How to pronounce Gail Carson Levine: le-veen (rhymes with seen) - Levine says that Carson is her maiden name, which she started using when she was published in the hope that old friends would find her - and they did!
Gail Carson Levine grew up in Washington Heights, Manhattan. From third grade through high school she wrote stories and poems, and a few of her poems were published in an anthology of student writing, but she never thought of becoming a writer. In college, first Antioch College in Yellow Springs, Ohio, then City College of New York, she majored in Philosophy and met and married her husband David.
After college she worked for New York State government, mostly in jobs that had to do with welfare. Meanwhile she starting writing for children and wrote the script for a musical called Spacenapped (her husband wrote the music and lyrics) which was performed by The Heights Players, a community theater in Brooklyn - but she still didn't think of herself as a writer.
She read novels constantly, then, one day while meditating, asked herself why, since she adored stories, she never made up any. That was the beginning of The King's Cure, an art appreciation book for kids, which she wrote and drew pencil illustrations of birds and used reproductions of famous art for the illustrations. Although no one would publish it, she became hooked on writing, and took writing classes, joined critique groups and The Society of Children's Book Writers and Illustrators (www.scbwi.org). She collected rejection letters for nine years until an editor accepted the manuscript for Ella Enchanted, which was a 1998 Newbery Honor Book.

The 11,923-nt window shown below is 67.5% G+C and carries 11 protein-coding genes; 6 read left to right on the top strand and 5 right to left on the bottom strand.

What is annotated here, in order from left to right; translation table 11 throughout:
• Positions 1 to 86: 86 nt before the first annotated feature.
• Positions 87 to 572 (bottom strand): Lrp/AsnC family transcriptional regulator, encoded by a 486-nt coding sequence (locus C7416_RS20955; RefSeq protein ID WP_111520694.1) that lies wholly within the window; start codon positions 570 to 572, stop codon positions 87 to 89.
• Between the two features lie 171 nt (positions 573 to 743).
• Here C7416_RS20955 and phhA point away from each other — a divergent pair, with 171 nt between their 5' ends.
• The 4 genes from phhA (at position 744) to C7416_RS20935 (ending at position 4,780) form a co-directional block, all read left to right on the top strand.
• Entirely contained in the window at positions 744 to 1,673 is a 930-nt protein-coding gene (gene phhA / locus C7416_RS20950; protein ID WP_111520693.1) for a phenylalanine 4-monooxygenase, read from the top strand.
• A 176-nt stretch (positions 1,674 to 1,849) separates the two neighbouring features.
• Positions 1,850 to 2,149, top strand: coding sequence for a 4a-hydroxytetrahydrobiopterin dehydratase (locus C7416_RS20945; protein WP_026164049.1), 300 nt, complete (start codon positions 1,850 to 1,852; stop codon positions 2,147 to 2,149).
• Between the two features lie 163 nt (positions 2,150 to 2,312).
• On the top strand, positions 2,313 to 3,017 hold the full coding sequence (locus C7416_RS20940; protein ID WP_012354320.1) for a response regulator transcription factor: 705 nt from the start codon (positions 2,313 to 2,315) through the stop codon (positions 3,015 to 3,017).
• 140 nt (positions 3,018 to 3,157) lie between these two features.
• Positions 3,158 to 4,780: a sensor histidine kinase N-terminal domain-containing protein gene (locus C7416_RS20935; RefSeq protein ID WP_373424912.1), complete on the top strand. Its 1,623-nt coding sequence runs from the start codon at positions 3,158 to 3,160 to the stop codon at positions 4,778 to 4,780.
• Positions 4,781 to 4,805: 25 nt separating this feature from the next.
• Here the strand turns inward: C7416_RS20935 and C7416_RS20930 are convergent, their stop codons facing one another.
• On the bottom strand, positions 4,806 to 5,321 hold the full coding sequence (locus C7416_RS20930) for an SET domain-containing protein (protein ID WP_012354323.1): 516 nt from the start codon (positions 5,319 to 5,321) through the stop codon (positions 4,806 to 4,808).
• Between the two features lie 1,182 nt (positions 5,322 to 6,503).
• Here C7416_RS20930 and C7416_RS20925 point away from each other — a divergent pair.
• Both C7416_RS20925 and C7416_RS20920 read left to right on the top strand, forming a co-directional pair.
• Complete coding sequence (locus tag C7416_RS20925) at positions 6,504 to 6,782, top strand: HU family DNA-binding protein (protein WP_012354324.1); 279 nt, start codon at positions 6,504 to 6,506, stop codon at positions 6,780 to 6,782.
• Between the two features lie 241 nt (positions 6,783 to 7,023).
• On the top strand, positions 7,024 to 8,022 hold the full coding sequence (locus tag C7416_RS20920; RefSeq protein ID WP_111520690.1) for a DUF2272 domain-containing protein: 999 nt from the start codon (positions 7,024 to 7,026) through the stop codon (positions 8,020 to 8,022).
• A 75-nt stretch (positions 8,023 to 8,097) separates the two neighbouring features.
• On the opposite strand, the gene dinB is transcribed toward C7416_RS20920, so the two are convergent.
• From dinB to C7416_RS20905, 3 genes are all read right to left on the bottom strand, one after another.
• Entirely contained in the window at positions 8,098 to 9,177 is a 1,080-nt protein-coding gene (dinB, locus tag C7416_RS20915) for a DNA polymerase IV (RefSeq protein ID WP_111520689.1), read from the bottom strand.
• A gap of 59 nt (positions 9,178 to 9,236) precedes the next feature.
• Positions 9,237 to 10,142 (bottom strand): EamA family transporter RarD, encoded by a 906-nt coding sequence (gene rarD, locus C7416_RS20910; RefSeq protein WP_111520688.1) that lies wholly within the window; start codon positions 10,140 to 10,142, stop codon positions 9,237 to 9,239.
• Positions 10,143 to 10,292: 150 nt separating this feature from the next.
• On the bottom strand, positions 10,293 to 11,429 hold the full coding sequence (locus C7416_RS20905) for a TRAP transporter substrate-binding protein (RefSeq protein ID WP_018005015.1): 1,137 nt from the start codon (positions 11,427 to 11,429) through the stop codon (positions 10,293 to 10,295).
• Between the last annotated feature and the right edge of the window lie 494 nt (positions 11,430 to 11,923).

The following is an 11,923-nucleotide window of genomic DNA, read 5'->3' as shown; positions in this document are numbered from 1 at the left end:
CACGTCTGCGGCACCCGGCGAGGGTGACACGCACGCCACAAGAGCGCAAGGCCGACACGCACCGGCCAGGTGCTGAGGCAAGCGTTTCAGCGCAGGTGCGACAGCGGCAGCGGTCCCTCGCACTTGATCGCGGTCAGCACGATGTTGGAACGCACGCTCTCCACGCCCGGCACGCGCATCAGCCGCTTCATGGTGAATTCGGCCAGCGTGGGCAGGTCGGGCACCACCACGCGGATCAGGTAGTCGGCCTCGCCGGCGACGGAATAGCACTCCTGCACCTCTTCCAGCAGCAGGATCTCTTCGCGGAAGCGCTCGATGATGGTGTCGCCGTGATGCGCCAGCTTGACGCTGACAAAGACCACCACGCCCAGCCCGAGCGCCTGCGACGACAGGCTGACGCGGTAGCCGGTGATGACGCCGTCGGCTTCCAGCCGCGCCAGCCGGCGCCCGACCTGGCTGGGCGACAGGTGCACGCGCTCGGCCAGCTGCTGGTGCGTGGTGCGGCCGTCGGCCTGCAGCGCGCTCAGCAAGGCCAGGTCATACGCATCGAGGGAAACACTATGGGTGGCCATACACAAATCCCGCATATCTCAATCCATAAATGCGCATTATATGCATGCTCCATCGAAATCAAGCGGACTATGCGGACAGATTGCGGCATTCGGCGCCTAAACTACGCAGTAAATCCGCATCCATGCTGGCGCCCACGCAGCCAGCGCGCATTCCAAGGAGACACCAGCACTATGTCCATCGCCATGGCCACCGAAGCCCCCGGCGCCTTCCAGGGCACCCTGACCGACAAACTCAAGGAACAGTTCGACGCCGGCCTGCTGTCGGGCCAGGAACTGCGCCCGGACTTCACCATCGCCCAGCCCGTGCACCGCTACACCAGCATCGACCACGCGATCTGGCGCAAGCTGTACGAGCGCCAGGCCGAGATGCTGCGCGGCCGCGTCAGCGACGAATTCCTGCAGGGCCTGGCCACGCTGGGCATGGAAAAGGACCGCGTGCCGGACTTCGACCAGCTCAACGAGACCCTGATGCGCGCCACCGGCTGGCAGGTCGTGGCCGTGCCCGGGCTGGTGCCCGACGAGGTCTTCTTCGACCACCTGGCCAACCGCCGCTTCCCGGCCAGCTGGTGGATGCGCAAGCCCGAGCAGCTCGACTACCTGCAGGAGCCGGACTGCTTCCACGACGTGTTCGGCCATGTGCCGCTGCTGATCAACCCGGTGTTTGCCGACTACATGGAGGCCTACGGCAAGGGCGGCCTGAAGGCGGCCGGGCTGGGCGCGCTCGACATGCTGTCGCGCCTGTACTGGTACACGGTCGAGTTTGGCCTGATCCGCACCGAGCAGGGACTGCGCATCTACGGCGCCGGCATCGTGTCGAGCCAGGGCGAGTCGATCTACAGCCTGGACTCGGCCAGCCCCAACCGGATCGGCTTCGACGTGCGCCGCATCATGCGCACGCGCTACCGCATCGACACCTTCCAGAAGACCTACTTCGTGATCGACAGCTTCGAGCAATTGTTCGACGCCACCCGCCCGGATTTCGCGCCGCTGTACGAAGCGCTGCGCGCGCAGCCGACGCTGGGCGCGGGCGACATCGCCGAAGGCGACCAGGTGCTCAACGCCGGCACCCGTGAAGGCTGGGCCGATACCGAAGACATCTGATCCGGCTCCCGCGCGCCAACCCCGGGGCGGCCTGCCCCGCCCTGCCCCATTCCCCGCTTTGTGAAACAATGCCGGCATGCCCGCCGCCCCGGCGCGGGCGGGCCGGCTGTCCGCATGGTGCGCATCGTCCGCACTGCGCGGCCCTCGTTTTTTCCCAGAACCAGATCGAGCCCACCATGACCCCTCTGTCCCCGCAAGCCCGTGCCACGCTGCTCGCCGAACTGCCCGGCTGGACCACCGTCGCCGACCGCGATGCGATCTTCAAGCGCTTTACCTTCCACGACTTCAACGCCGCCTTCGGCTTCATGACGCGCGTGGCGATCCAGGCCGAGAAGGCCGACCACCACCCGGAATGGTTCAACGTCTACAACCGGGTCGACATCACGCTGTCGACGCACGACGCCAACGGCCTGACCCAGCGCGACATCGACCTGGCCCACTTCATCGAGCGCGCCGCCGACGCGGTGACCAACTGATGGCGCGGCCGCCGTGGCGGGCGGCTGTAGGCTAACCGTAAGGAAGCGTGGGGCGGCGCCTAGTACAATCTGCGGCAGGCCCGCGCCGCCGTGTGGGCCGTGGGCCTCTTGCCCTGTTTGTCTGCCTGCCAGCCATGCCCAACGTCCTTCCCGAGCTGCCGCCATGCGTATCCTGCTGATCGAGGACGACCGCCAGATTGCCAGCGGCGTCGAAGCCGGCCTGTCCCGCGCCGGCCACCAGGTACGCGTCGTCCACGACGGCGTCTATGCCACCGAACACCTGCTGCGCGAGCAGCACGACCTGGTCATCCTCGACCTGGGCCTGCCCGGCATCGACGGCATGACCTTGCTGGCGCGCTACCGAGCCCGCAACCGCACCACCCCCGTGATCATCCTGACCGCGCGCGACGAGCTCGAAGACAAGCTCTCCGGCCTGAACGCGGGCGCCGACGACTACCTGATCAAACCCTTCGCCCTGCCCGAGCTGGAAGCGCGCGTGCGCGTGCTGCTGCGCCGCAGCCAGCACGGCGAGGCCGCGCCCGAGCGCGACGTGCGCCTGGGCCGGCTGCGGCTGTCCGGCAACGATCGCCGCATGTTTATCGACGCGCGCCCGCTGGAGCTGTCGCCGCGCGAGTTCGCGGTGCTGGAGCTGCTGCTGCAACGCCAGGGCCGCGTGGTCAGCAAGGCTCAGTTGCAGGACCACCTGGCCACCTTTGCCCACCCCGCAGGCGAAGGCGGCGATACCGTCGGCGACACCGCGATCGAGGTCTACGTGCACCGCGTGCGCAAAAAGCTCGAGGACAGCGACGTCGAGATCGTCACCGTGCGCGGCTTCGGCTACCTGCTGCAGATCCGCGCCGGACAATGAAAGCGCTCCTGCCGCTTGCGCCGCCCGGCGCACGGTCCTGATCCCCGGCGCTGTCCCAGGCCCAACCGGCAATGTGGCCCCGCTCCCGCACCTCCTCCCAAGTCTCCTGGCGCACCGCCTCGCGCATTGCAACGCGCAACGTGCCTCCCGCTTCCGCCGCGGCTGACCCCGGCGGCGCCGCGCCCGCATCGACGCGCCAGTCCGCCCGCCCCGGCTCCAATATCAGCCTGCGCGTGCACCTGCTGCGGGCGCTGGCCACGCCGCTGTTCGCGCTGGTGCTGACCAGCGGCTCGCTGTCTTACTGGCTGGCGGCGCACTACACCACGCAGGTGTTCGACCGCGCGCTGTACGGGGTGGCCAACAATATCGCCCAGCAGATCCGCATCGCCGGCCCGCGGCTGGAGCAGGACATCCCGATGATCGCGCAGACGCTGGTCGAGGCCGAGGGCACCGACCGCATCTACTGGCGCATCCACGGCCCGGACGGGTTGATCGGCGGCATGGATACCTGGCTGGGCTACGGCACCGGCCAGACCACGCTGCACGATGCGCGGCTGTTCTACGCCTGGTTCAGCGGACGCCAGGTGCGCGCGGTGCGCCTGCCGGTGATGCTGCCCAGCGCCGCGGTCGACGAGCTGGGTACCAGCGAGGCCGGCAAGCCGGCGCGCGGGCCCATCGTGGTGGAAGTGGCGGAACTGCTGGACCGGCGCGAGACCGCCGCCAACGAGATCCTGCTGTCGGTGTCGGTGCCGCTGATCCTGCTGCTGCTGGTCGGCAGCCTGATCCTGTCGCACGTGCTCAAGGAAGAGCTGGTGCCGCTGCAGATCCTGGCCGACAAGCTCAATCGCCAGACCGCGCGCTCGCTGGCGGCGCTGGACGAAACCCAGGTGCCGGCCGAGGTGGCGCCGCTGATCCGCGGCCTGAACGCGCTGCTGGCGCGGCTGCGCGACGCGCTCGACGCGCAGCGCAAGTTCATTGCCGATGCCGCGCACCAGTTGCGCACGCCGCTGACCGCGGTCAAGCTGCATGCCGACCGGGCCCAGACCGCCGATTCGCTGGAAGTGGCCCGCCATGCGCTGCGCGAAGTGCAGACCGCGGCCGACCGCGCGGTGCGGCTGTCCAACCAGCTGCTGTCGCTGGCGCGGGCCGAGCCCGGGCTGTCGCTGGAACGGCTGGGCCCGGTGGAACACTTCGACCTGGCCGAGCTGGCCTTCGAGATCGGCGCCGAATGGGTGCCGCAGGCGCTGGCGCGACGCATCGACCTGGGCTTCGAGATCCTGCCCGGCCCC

Gail Carson Levine's website
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An Interview with Gail Carson Levine
When you started writing Ella Enchanted did you imagine that it would one
day become a movie?
No. I didn't think it would get published. Everything I'd written till then had been rejected. If it was published, I thought it might sell a few thousand copies and go out of print. I thought if I was lucky I could write more books and get them published, too. I still pinch myself over the way things have worked out.
As the author of the book, how involved were you in the production of the movie?
Not very. I had what are called consulting rights, which meant that the producer had to send me the script. I had the opportunity to comment, but the producer and director had no obligation to act on my comments.
The script is very different from the book, and so is the movie. My comments about plot werent acted on. But my comments about obedience were. I said there had to be consistency in the way Ella responds to orders. She could follow commands figuratively or literally, but it needed to be the same throughout. In my book, Ella follows the meaning of commands. If she were told to hold her tongue shed be silent. In the movie Anne Hathaway actually grabs her tongue ...
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